Articles Posted in Massachusetts Supreme Judicial Court

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Under the circumstances of this legal malpractice action, a court’s error of law was a concurrent, not a superseding, proximate cause, and therefore, recovery was not barred to the plaintiff client even where the defendant attorney was negligent for failing to prevent or mitigate the legal error. Plaintiff brought suit against Defendant, its former law firm, alleging that Defendant was negligent in failing to provide a French appellate court with evidence that the court deemed necessary for Plaintiff to prevail on a claim, which the court denied. The superior court granted summary judgment to Defendant and denied partial summary judgment to Plaintiff, concluding (1) the French court committed an error of law in requiring this evidence, and (2) even if Defendant were negligent in failing to provide the evidence to the court, Plaintiff could not recover damages for Defendant’s negligence because the court’s legal error was a superseding cause of the adverse action. The Supreme Judicial Court reversed, holding that the trial judge erred in granting summary judgment to Defendant and denying partial summary judgment to Plaintiff. View "Kiribati Seafood Co., LLC v. Dechert LLP" on Justia Law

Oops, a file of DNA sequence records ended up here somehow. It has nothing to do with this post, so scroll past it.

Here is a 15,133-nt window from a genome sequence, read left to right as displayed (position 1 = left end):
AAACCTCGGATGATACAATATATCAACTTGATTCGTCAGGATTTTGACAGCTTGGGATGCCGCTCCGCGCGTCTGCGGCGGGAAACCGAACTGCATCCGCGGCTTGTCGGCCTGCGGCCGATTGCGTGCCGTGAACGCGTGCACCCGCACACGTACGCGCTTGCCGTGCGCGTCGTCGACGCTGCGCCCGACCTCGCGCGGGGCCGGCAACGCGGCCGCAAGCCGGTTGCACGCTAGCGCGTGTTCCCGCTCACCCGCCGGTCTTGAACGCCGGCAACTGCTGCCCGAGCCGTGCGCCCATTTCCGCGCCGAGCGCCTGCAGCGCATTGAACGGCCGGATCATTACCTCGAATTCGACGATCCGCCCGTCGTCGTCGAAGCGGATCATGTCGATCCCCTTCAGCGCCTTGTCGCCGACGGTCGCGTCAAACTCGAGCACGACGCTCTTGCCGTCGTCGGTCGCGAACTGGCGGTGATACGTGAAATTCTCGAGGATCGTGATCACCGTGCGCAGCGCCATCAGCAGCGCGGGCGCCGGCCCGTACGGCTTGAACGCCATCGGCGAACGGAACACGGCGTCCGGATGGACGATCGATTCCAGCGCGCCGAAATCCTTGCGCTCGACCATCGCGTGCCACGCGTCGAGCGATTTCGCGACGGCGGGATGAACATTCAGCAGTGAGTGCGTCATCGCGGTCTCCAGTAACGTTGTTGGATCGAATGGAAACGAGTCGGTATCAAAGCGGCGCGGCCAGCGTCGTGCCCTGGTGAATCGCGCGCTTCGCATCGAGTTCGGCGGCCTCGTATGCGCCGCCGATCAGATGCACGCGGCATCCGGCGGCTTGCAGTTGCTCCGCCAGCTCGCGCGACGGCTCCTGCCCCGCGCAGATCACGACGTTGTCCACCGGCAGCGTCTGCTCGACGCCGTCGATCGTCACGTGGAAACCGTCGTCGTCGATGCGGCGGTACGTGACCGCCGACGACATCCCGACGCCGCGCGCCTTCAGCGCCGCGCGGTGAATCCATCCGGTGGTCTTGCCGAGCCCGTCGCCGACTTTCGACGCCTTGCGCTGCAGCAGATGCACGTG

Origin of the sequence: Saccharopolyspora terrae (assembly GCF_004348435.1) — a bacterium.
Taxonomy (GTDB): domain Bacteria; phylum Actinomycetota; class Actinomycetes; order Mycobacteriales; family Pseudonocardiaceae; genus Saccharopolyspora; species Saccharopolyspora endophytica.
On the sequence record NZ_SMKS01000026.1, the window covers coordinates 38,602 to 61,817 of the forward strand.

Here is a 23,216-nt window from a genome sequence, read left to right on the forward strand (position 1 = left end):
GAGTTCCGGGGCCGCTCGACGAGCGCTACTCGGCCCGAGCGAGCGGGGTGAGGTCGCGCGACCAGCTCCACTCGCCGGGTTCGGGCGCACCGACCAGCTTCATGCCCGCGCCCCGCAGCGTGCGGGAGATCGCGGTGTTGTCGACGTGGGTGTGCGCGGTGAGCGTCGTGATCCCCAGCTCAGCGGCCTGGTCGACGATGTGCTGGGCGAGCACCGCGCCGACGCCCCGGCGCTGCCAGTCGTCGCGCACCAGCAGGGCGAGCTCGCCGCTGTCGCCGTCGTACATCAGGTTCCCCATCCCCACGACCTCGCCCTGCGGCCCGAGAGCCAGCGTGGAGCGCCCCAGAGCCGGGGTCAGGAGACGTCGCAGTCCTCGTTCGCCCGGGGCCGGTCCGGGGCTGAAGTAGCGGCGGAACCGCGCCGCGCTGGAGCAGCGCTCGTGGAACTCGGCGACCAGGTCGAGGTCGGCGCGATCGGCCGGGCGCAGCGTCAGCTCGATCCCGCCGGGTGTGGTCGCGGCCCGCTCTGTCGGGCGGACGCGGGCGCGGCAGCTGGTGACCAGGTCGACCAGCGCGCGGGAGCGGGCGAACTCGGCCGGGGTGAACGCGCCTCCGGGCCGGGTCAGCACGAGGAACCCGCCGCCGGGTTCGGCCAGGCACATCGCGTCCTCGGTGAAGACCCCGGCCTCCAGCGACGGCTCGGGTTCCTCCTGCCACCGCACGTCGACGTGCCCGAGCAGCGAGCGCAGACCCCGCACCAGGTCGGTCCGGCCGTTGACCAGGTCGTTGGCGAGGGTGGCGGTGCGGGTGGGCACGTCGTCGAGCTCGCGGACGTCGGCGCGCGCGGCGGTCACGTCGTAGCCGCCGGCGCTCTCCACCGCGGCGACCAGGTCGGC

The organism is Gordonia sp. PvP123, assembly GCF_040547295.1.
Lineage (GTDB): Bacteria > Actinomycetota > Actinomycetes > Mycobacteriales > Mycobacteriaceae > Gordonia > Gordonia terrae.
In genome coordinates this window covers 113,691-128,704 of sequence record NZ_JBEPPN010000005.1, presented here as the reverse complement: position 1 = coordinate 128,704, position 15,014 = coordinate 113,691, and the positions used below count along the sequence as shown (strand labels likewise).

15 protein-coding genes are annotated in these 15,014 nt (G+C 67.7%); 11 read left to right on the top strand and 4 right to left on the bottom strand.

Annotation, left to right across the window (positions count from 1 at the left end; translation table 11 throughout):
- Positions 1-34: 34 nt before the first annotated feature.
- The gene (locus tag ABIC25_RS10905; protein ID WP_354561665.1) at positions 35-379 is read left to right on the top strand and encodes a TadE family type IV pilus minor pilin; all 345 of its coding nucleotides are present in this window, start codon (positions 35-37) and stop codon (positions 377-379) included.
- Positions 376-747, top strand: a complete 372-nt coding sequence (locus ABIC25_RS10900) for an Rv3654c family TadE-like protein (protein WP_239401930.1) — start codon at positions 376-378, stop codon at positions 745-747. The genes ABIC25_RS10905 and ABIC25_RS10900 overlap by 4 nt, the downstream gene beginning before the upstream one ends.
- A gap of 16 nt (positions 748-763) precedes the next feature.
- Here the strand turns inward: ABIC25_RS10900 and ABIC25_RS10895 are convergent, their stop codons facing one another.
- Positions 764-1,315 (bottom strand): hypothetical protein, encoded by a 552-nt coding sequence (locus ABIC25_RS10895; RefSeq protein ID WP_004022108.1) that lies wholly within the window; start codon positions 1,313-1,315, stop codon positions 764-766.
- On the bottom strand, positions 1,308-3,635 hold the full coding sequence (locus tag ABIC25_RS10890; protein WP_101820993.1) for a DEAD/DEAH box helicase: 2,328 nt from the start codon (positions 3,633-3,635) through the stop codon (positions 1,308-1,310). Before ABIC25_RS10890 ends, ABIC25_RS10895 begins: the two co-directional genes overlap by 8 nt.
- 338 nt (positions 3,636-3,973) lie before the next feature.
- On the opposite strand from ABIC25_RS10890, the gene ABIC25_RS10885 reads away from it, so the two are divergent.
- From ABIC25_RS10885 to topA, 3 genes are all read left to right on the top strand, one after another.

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The Supreme Judicial Court affirmed the judgment of a single justice of the county court dismissing Petitioner’s petition for relief in the nature of certiorari pursuant to Mass. Gen. Laws ch. 249, 4. After Petitioner, a medical doctor, was terminated from his position, the Board of Registration in Medicine (board) commenced disciplinary proceedings against him. The board referred the matter to the Division of Administrative Law Appeals. Following an evidentiary hearing, a magistrate issued his recommended decision. Petitioner filed a complaint in the nature of petition for a writ of certiorari arguing, inter alia, that his due process rights had been violated during the course of the board proceedings. The single justice dismissed the petition without a hearing. The Supreme Judicial Court affirmed, holding that the single justice did not err or otherwise abuse his discretion in dismissing the petition. View "Padmanabhan v. Board of Registration in Medicine" on Justia Law